Warped Tour as we know it may be officially over, but Simple Plan, State Champs and We The Kings are making sure the spirit of the famed festival lives on, as the three pop-punk bands have joined forces for a tour, which kicked off in Richmond, Va. on Tuesday (Oct. 29).
To commemorate their joint venture, which will hit 20 cities across the United States through Nov. 24, the groups teamed up on a song that celebrates the passion of their genre’s community. Titled “Where I Belong,” the three-minute track is everything that modern pop-punk fans could want, thanks to roaring electric guitars, a high-energy chorus and three of the genre’s most beloved acts.
Ahead of the bands’ tour launch, Billboard talked with the three frontmen — Simple Plan’s Pierre Bouvier, State Champs’ Derek DiScanio and We The Kings’ Travis Clark — in an entertaining roundtable chat about their studio collaboration, joint tour and what pop-punk means in today’s musical landscape.
All three of your bands were part of the final cross-country Warped Tour in the summer of 2018. Is that when this tour idea sparked?
Pierre Bouvier: Yeah, that’s when we all got to know each other. Warped Tour has a lot of downtime, and people get to hang out and have some beers. We were trying to get different singers to come and sing the last chorus of “I’m Just a Kid.” Two of those guys were Derek and Travis. Actually, I think of all the bands that came and sang with us, Travis was the one that did it the most, he was always up for it.
Travis Clark: I felt like I was the house guy. If somebody else didn’t show up, I was already there watching the set anyway.
Bouvier: So that was the icebreaker of getting to know everyone. We had some flip cup matches over the course of the summer — Derek loves to spearhead and be the ringleader of that stuff.
Derek DiScanio: You guys had a few good wine-and-cheese parties.
Bouvier: Yes! We did. We all got a lot closer over the course of the summer of 2018. The tour kind of came to shape this past summer of 2019, and the idea for [the song] came from there.
Clark: I can definitely speak for We The Kings fans, I can only assume for Simple Plan’s and State Champs’ [fans] that this song is going to be very important because kids want to see that all their favorite bands actually love doing music together and collaborating.
Bouvier: There was an era in the ‘80s and ‘90s where there was a lot more mystery between bands. There wasn’t social media, people were obscure rock stars and there were a lot of egos that came with it. I don’t know that many of those bands broke that wall and did things together, I think that was more rare. It’s so cool that we can now openly be our own cheerleaders.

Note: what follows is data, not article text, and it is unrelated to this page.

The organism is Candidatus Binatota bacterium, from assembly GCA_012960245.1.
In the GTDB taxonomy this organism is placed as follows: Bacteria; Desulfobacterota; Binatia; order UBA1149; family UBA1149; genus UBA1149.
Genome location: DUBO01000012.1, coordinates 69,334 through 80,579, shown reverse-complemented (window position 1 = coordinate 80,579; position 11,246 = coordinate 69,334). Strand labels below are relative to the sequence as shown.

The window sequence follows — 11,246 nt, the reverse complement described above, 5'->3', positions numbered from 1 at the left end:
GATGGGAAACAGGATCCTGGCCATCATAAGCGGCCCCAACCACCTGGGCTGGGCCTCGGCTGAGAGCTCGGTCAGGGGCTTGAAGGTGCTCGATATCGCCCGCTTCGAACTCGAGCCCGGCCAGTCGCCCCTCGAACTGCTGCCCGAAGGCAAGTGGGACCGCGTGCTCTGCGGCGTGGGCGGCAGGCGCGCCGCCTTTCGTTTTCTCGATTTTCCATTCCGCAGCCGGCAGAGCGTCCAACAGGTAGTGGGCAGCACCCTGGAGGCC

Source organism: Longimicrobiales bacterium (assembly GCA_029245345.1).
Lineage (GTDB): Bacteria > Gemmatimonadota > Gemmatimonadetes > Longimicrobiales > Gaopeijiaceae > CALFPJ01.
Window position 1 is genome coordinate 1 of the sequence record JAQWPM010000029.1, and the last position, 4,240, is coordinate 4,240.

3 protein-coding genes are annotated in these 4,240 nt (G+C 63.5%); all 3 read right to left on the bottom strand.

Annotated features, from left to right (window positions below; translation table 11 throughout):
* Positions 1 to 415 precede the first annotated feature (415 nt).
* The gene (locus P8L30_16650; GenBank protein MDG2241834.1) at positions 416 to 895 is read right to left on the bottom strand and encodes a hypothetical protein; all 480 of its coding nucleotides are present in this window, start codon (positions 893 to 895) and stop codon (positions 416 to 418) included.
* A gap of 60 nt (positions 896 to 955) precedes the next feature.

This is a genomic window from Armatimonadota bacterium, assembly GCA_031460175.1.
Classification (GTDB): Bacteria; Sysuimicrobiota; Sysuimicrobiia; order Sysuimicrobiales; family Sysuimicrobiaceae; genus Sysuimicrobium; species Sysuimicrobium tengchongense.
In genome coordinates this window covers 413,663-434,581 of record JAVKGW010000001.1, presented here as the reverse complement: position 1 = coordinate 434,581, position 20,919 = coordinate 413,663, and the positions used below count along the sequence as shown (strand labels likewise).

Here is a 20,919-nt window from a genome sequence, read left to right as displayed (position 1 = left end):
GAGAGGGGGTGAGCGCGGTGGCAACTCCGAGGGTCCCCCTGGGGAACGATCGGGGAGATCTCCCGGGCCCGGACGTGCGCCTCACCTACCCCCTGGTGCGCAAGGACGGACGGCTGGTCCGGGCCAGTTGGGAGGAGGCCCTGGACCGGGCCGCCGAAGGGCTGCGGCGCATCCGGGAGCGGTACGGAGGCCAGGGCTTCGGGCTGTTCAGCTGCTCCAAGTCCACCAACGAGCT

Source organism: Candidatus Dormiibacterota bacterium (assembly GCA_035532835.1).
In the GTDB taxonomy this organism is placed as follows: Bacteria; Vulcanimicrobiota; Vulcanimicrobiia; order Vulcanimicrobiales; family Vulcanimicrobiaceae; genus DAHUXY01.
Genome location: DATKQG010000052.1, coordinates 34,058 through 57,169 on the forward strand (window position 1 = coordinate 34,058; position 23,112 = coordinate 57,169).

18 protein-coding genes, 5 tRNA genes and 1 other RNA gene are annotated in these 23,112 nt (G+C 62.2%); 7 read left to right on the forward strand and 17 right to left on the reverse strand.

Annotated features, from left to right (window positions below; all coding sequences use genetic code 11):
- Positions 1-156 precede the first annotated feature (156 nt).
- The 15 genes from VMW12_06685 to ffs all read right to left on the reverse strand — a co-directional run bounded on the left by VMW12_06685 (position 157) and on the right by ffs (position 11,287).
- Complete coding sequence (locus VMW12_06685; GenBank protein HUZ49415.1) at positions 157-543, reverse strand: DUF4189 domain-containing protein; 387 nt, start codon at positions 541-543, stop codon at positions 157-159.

How did “Where I Belong” actually come together?
Bouvier: At first it was more like State Champs and us — we had the idea that we’d do a song that we’d write and record together.
DiScanio: Before we did Warped Tour together, there was a little bit of internet flirting between [us and Simple Plan], and we finally had the chance to meet on Warped Tour. Fast forward to the idea of doing a song together — I flew out to California to meet with up Pierre and Chuck and a few of our friends, Andrew Goldstein and Zakk Cervini.
Bouvier: Travis wasn’t there for the songwriting, but Travis has done a lot of writing with me and Simple Plan. We thought, “They’re on the tour as well, wouldn’t it be fucking epic if we just get all three bands involved?”
Clark: I probably deep down would’ve been really bummed if [Simple Plan and State Champs] did a song together and I didn’t get on it. I would’ve been watching it from the side of the stage with my knife in my hand getting ready to kill everybody.
DiScanio: You probably would’ve jumped up there anyway. [All laugh]
Clark: I also want to preface that it’s going to be dangerous — us We The Kings boys really like our whiskey, so because we’re supporting the tour we play earlier. By the time Simple Plan gets up there to play —
Bouvier: You guys will be wasted.
Clark: I think We The Kings will be in rare form.
DiScanio: We don’t have as much time, but we like our Whiteclaw just as much. So we’ll be ready.
Bouvier: I’m actually a little bit worried — it’s going to be a challenge, because all three of us lead singers are very social, and we like to party and drink, and be the last one out of the party.
DiScanio: You told me you don’t drink when you headline!
Bouvier: I know! But that’s what’s going to be hard to control on tour with you guys.
Clark: Good luck!
How did the “Where I Belong” concept come about?
Bouvier: The weeks leading up to the session, I was thinking, “This is a song that’s gonna be three bands going on tour together, it only makes sense that it should be about music and what it means to people.” People that listen to pop-punk, it really is a huge part of who they are, and it seems to resonate on a deeper level than just enjoying the music. So I wanted to illustrate that — the show and the music being a safe place for people to hang and people to be and to find themselves. When I landed on, [sings] “This is where I belong,” I felt like it really sounded like what the song should represent and what a show means to all these fans — even what it means to us.
DiScanio: Warped Tour brought me back to thinking about that — it’s a total escape, and finding a place where you really do belong and where you can connect with something.
Clark: We all go to shows to escape a bit. Once you have that moment of ecstasy, you’re like, “Shit, I wish this feeling could last forever.” That’s kind of what I took from “Where I Belong,” and that’s why it’s so incredibly valuable to every kid who’s going to listen to this.
Bouvier: We were like, “We need to make a song that’s fucking huge pop-punk — 2002, 2004, 2005 era, just make a modern version of that. I think we nailed it. And I have to say, the response to this song has been, in my career, one of the most across-the-board positive.
How do you make 2000s pop-punk sound modern?
Bouvier: That’s pretty much what I try to do every time I write a song. I try to bring that emotion of early 2000s —
DiScanio: Pierre, you have permanent nostalgic vibes when you write a song — but in a current way.